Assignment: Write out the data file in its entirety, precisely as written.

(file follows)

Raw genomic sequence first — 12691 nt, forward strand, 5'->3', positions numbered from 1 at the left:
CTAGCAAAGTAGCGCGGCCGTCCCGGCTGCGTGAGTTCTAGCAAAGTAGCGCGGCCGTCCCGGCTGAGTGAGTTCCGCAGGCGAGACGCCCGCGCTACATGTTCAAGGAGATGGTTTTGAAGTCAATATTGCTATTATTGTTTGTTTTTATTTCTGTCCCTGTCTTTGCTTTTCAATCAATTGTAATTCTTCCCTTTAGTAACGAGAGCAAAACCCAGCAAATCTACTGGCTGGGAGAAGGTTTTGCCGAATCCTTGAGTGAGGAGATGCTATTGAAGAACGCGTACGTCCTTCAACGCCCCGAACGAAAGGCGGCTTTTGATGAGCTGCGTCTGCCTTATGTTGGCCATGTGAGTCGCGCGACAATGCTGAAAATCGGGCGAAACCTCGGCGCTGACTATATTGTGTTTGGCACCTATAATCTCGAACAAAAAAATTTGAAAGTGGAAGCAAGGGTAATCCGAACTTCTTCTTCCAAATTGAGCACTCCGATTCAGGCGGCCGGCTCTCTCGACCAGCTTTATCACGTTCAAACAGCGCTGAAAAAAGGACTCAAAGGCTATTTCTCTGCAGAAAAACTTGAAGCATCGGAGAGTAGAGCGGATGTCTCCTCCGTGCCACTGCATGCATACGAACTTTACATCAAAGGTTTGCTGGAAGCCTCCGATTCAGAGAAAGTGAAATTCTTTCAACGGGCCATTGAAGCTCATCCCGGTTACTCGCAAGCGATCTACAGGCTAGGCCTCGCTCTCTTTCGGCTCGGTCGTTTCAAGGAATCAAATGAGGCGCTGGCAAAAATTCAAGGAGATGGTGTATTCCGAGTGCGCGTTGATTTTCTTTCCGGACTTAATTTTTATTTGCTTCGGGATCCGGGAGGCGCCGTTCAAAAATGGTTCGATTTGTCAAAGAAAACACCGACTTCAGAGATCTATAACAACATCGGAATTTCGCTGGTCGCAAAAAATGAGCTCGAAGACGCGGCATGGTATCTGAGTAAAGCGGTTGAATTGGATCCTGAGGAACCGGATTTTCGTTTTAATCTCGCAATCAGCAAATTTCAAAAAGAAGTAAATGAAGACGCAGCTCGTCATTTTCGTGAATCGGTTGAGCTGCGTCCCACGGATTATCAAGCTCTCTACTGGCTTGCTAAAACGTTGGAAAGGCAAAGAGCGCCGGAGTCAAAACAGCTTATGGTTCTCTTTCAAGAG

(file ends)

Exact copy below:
Raw genomic sequence first — 12691 nt, forward strand, 5'->3', positions numbered from 1 at the left:
CTAGCAAAGTAGCGCGGCCGTCCCGGCTGCGTGAGTTCTAGCAAAGTAGCGCGGCCGTCCCGGCTGAGTGAGTTCCGCAGGCGAGACGCCCGCGCTACATGTTCAAGGAGATGGTTTTGAAGTCAATATTGCTATTATTGTTTGTTTTTATTTCTGTCCCTGTCTTTGCTTTTCAATCAATTGTAATTCTTCCCTTTAGTAACGAGAGCAAAACCCAGCAAATCTACTGGCTGGGAGAAGGTTTTGCCGAATCCTTGAGTGAGGAGATGCTATTGAAGAACGCGTACGTCCTTCAACGCCCCGAACGAAAGGCGGCTTTTGATGAGCTGCGTCTGCCTTATGTTGGCCATGTGAGTCGCGCGACAATGCTGAAAATCGGGCGAAACCTCGGCGCTGACTATATTGTGTTTGGCACCTATAATCTCGAACAAAAAAATTTGAAAGTGGAAGCAAGGGTAATCCGAACTTCTTCTTCCAAATTGAGCACTCCGATTCAGGCGGCCGGCTCTCTCGACCAGCTTTATCACGTTCAAACAGCGCTGAAAAAAGGACTCAAAGGCTATTTCTCTGCAGAAAAACTTGAAGCATCGGAGAGTAGAGCGGATGTCTCCTCCGTGCCACTGCATGCATACGAACTTTACATCAAAGGTTTGCTGGAAGCCTCCGATTCAGAGAAAGTGAAATTCTTTCAACGGGCCATTGAAGCTCATCCCGGTTACTCGCAAGCGATCTACAGGCTAGGCCTCGCTCTCTTTCGGCTCGGTCGTTTCAAGGAATCAAATGAGGCGCTGGCAAAAATTCAAGGAGATGGTGTATTCCGAGTGCGCGTTGATTTTCTTTCCGGACTTAATTTTTATTTGCTTCGGGATCCGGGAGGCGCCGTTCAAAAATGGTTCGATTTGTCAAAGAAAACACCGACTTCAGAGATCTATAACAACATCGGAATTTCGCTGGTCGCAAAAAATGAGCTCGAAGACGCGGCATGGTATCTGAGTAAAGCGGTTGAATTGGATCCTGAGGAACCGGATTTTCGTTTTAATCTCGCAATCAGCAAATTTCAAAAAGAAGTAAATGAAGACGCAGCTCGTCATTTTCGTGAATCGGTTGAGCTGCGTCCCACGGATTATCAAGCTCTCTACTGGCTTGCTAAAACGTTGGAAAGGCAAAGAGCGCCGGAGTCAAAACAGCTTATGGTTCTCTTTCAAGAG